BEIJING - Foreign investors will realize the largest returns in the next five years from Chinese companies that are privately owned, according to a new report.
The report, by CMG Mahon (China) Investment Management Ltd., a private equity investment firm based in Beijing, says that while the Chinese government focused its support on companies in industrialized cities between 1949 and 1992, enterprises in the then predominantly agricultural provinces, on the coast and in the "hinterland," had to make their own way.
"Their struggle has made them the strongest companies in China," according to the report.
The prime source of foreign direct investment in 2001, which CMG expects to total about $35 billion, will be from expansion of privately held industrial companies.
Although it is difficult to say how much private equity money will be invested in China in 2001, according to CMG, such financial companies as J.P. Morgan Fleming Asset Management and United Overseas Bank Ltd. are working to put mutual funds together in order to qualify for licenses to operate such companies, which will then invest money in Chinese companies.
David Mahon, managing director of CMG, said, the firm focused on selling investment assets that it took over from China North Industries Investment Management Ltd., most of which are joint ventures with Chinese companies associated with the People's Liberation Army that manufacture consumer goods and construction machinery.
CMG also has a $6 million portfolio from the China Investment Co., a private equity investment firm.
"We are seeking more funds under management in 2001 as we are nearly fully invested," he said.
Official Chinese government statistics poorly describe the balance between state-owned and non-state-owned companies, according to the report. The Chinese economy's largest and healthiest companies with the best growth potential are the non-state-owned enterprises, which comprise 60% of the value of industrial output and dominate China's fast growing tertiary sector, according to the report.
Both the Chinese government and many foreign investors have made the wrong choices in the last 15 years, during which $250 billion in direct foreign investment has flowed into the Chinese market, according to the report, which says that both groups have been "mesmerized" by the apparent scale of the economy and its fast rate of growth.
"It is only independent companies that will bring value to the Chinese economy," the report maintains.
The report names two private independent companies that have become market leaders over the last 10 years. Hope Group in Sichuan, a family-owned firm that is involved in a variety of businesses, including animal feed, real estate and construction, produces 62.7 million renminbi (US$7.5 million) in profits out of annual revenue of more than RMB525.8 million.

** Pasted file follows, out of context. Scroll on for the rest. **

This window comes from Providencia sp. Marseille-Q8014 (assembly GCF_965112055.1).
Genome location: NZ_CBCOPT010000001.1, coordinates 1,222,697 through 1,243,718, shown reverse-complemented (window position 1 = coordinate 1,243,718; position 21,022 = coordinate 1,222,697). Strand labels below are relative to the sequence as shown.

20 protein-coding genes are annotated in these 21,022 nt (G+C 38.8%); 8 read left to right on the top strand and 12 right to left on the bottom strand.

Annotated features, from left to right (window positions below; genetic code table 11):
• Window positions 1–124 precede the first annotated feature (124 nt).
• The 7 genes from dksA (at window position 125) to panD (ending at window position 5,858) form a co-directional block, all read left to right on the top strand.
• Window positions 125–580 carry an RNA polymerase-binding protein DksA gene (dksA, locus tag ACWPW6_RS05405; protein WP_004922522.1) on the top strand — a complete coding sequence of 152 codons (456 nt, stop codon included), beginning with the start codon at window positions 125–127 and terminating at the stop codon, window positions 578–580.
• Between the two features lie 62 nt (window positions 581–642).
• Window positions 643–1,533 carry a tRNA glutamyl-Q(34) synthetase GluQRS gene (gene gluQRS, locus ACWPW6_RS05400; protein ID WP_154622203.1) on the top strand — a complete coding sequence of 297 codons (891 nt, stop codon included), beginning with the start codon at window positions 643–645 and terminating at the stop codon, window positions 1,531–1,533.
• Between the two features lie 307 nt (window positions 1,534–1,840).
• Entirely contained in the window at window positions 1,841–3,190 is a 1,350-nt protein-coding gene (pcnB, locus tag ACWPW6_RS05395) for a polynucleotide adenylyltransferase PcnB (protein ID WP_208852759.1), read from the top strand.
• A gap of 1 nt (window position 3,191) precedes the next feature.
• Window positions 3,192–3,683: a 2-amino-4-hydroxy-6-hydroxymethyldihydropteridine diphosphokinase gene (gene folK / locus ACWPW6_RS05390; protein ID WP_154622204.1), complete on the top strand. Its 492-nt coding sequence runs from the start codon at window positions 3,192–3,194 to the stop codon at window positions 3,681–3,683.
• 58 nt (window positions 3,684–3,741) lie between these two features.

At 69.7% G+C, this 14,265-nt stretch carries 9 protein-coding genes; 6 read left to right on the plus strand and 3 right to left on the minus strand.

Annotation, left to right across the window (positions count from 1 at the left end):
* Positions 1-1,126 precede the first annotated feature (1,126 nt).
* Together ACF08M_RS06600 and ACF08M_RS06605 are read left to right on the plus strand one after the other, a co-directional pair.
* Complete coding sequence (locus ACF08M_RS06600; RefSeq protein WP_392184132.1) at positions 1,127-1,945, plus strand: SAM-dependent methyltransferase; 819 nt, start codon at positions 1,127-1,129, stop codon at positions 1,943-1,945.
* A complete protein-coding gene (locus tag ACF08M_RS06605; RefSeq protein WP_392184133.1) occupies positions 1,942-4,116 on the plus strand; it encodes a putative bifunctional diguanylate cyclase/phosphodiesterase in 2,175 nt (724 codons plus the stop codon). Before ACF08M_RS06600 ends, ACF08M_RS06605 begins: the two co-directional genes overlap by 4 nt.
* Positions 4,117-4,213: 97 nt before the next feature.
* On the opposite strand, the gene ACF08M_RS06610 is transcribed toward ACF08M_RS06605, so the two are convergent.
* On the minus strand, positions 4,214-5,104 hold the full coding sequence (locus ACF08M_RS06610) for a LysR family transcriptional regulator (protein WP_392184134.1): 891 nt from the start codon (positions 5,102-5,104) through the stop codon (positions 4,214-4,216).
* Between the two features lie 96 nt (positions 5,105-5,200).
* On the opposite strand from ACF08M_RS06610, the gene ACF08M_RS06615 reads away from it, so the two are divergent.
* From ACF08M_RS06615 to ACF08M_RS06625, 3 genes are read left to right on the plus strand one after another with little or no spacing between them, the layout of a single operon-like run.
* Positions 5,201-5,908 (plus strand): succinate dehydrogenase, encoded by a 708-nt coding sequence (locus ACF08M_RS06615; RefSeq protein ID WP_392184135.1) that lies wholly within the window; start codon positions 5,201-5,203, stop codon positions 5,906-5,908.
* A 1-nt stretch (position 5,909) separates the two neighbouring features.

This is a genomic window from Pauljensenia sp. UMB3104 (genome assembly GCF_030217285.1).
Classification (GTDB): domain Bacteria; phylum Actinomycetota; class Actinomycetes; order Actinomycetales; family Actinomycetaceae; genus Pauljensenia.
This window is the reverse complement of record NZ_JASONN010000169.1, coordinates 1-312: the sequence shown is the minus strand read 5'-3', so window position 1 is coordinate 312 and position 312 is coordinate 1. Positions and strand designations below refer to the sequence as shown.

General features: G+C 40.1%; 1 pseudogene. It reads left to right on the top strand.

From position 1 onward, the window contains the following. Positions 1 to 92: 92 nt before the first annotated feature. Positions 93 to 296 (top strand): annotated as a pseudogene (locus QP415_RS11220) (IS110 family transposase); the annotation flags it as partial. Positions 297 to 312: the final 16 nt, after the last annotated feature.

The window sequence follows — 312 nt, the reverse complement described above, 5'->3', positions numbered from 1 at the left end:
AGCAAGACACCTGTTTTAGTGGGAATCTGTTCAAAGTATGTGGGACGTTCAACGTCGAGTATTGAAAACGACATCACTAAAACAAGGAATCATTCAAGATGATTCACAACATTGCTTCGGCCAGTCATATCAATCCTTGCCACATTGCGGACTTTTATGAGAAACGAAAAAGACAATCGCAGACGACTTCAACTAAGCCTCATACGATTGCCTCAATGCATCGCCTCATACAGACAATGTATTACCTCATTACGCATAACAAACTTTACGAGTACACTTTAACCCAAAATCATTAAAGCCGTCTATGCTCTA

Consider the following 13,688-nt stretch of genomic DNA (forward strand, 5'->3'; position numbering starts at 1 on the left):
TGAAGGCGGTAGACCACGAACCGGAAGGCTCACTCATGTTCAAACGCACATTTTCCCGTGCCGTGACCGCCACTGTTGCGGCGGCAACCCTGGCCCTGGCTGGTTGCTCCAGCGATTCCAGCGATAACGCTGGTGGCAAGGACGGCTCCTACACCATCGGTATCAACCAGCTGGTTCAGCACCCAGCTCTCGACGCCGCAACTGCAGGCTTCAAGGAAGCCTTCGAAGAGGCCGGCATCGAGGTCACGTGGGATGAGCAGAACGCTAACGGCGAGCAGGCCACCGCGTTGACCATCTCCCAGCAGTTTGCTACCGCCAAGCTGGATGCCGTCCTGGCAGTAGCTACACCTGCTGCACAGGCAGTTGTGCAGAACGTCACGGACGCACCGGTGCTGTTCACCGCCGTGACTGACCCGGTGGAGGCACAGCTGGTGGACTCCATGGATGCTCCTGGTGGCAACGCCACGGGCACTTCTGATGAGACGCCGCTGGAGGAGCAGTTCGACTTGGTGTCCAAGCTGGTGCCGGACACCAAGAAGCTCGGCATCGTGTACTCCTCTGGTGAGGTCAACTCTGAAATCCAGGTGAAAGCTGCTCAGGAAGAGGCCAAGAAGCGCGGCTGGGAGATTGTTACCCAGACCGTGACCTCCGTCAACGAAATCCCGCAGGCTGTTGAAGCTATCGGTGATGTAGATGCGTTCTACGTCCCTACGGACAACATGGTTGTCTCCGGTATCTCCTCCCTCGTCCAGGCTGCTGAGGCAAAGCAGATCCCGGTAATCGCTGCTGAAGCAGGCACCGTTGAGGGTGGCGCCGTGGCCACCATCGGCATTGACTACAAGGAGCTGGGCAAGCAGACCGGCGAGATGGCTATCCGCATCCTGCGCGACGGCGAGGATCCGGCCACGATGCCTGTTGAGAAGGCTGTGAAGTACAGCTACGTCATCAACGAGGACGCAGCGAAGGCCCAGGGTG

Gas cylinder maker Liangqi, in Guangdong, has thrived despite state-owned competition. Liangqi produces low-cost cylinders for household and vehicle use that meet international safety standards, which many of the state-owned competitors don't.
Through this company, its founder and namesake, Zhang Liangqi, controls 30% of China's gas cylinder market. "He has maintained his advantage through developing his own technology, thereby avoiding the high cost of imported production lines, and by focusing upon safety and service," according to the report.
Instead of concentrating on state-owned companies, foreign investors and economists should establish new models with which to assess the Chinese economy, which take into account the strongest forces of the economy, the report says.
While there are private companies in which to make investments, the report says, investors are often better off establishing "new, fully foreign-owned vehicles. They can then employ the people who will bring networks and relationships to the new business."
"Avoiding the fire sales that the Chinese government will resort to in coming years in a last gasp to get some value from their beleaguered assets, foreign investors may also take over entire companies," the report says.
"If they change the old leadership of these with strong local managers and skilled expatriates, they may yet prove to be good vehicles within which to navigate China's complex marketplace."
The report says that the Chinese government was "juggling" the numbers when it said that the state-owned companies had turned around.
"There are many in China who being so dependent on preserving the Party, will mislead foreign economists, journalists and investors as to the true state of the economy," according to the CMG report. "There are, however, just as many that do sincerely believe in the state-owned sector and will argue that it is the future of the Chinese economy."
Without the continuation of state-owned enterprises millions of people would lose their jobs and China would lose the services that the state-owned companies provide, the report acknowledges.
However, the report points out, as the private sector grows within China, it will be able to absorb workers from the state-owned companies, and the problems of the state-owned companies will be less damaging.
Non-state-owned enterprises make up 62% of the value of Chinese gross domestic product and constitute more than 70% of the service and commercial sectors of the Chinese economy, according to the report. "Accustomed to coping without the support of banks, without direct access to sources of raw materials or the state distribution system, they are often tough and adaptable in a way that their state-owned competitors will never be."
"The Chinese government will one day take the credit for the growth of the non-state sector as a product of its own foresight and the fine balance of its reform strategies," according to the report. "Yet it is ironic that by neglecting the township and private sectors, the present leadership has inadvertently assisted in their development."